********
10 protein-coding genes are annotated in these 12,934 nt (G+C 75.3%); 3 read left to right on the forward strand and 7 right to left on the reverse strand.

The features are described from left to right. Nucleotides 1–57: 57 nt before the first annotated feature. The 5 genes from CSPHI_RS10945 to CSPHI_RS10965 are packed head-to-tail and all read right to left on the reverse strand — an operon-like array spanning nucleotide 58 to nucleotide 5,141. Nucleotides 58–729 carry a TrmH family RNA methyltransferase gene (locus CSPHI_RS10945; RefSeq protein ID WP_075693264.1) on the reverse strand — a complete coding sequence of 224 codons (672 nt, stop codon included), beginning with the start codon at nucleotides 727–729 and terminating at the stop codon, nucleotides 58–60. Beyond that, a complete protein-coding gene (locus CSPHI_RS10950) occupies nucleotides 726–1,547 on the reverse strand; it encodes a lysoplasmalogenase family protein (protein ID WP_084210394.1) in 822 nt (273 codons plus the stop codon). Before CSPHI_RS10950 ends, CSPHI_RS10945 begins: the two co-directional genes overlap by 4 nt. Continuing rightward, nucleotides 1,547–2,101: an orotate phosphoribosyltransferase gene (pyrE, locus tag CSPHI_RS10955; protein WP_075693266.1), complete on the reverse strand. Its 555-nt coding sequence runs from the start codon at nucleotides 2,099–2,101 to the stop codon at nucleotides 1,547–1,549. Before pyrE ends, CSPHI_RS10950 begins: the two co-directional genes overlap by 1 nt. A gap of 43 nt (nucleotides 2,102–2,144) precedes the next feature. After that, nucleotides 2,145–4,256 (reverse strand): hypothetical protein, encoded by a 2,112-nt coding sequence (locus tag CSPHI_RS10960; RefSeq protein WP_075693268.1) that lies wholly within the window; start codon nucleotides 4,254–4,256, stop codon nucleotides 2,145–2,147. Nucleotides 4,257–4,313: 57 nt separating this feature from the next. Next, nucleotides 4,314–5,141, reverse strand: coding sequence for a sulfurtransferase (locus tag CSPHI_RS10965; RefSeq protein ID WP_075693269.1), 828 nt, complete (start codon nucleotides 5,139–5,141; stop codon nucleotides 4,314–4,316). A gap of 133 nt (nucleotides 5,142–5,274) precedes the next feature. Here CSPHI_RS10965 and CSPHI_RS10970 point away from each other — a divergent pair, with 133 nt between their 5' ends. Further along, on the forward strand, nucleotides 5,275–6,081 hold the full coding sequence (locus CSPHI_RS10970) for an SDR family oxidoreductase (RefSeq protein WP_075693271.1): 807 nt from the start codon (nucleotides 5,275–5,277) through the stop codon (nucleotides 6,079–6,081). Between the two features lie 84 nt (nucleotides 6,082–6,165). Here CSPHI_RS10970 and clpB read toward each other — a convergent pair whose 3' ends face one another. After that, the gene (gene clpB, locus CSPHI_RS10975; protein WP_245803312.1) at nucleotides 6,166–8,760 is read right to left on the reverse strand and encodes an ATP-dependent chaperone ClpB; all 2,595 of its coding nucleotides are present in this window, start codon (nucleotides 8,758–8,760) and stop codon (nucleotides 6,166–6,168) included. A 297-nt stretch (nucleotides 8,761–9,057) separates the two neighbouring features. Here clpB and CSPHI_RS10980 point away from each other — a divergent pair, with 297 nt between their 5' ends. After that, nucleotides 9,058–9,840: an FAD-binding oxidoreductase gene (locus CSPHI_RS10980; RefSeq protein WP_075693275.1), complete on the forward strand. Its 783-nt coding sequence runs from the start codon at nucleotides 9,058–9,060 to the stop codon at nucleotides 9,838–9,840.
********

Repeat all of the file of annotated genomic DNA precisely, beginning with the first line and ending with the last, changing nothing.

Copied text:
10 protein-coding genes are annotated in these 12,934 nt (G+C 75.3%); 3 read left to right on the forward strand and 7 right to left on the reverse strand.

The features are described from left to right. Nucleotides 1–57: 57 nt before the first annotated feature. The 5 genes from CSPHI_RS10945 to CSPHI_RS10965 are packed head-to-tail and all read right to left on the reverse strand — an operon-like array spanning nucleotide 58 to nucleotide 5,141. Nucleotides 58–729 carry a TrmH family RNA methyltransferase gene (locus CSPHI_RS10945; RefSeq protein ID WP_075693264.1) on the reverse strand — a complete coding sequence of 224 codons (672 nt, stop codon included), beginning with the start codon at nucleotides 727–729 and terminating at the stop codon, nucleotides 58–60. Beyond that, a complete protein-coding gene (locus CSPHI_RS10950) occupies nucleotides 726–1,547 on the reverse strand; it encodes a lysoplasmalogenase family protein (protein ID WP_084210394.1) in 822 nt (273 codons plus the stop codon). Before CSPHI_RS10950 ends, CSPHI_RS10945 begins: the two co-directional genes overlap by 4 nt. Continuing rightward, nucleotides 1,547–2,101: an orotate phosphoribosyltransferase gene (pyrE, locus tag CSPHI_RS10955; protein WP_075693266.1), complete on the reverse strand. Its 555-nt coding sequence runs from the start codon at nucleotides 2,099–2,101 to the stop codon at nucleotides 1,547–1,549. Before pyrE ends, CSPHI_RS10950 begins: the two co-directional genes overlap by 1 nt. A gap of 43 nt (nucleotides 2,102–2,144) precedes the next feature. After that, nucleotides 2,145–4,256 (reverse strand): hypothetical protein, encoded by a 2,112-nt coding sequence (locus tag CSPHI_RS10960; RefSeq protein WP_075693268.1) that lies wholly within the window; start codon nucleotides 4,254–4,256, stop codon nucleotides 2,145–2,147. Nucleotides 4,257–4,313: 57 nt separating this feature from the next. Next, nucleotides 4,314–5,141, reverse strand: coding sequence for a sulfurtransferase (locus tag CSPHI_RS10965; RefSeq protein ID WP_075693269.1), 828 nt, complete (start codon nucleotides 5,139–5,141; stop codon nucleotides 4,314–4,316). A gap of 133 nt (nucleotides 5,142–5,274) precedes the next feature. Here CSPHI_RS10965 and CSPHI_RS10970 point away from each other — a divergent pair, with 133 nt between their 5' ends. Further along, on the forward strand, nucleotides 5,275–6,081 hold the full coding sequence (locus CSPHI_RS10970) for an SDR family oxidoreductase (RefSeq protein WP_075693271.1): 807 nt from the start codon (nucleotides 5,275–5,277) through the stop codon (nucleotides 6,079–6,081). Between the two features lie 84 nt (nucleotides 6,082–6,165). Here CSPHI_RS10970 and clpB read toward each other — a convergent pair whose 3' ends face one another. After that, the gene (gene clpB, locus CSPHI_RS10975; protein WP_245803312.1) at nucleotides 6,166–8,760 is read right to left on the reverse strand and encodes an ATP-dependent chaperone ClpB; all 2,595 of its coding nucleotides are present in this window, start codon (nucleotides 8,758–8,760) and stop codon (nucleotides 6,166–6,168) included. A 297-nt stretch (nucleotides 8,761–9,057) separates the two neighbouring features. Here clpB and CSPHI_RS10980 point away from each other — a divergent pair, with 297 nt between their 5' ends. After that, nucleotides 9,058–9,840: an FAD-binding oxidoreductase gene (locus CSPHI_RS10980; RefSeq protein WP_075693275.1), complete on the forward strand. Its 783-nt coding sequence runs from the start codon at nucleotides 9,058–9,060 to the stop codon at nucleotides 9,838–9,840.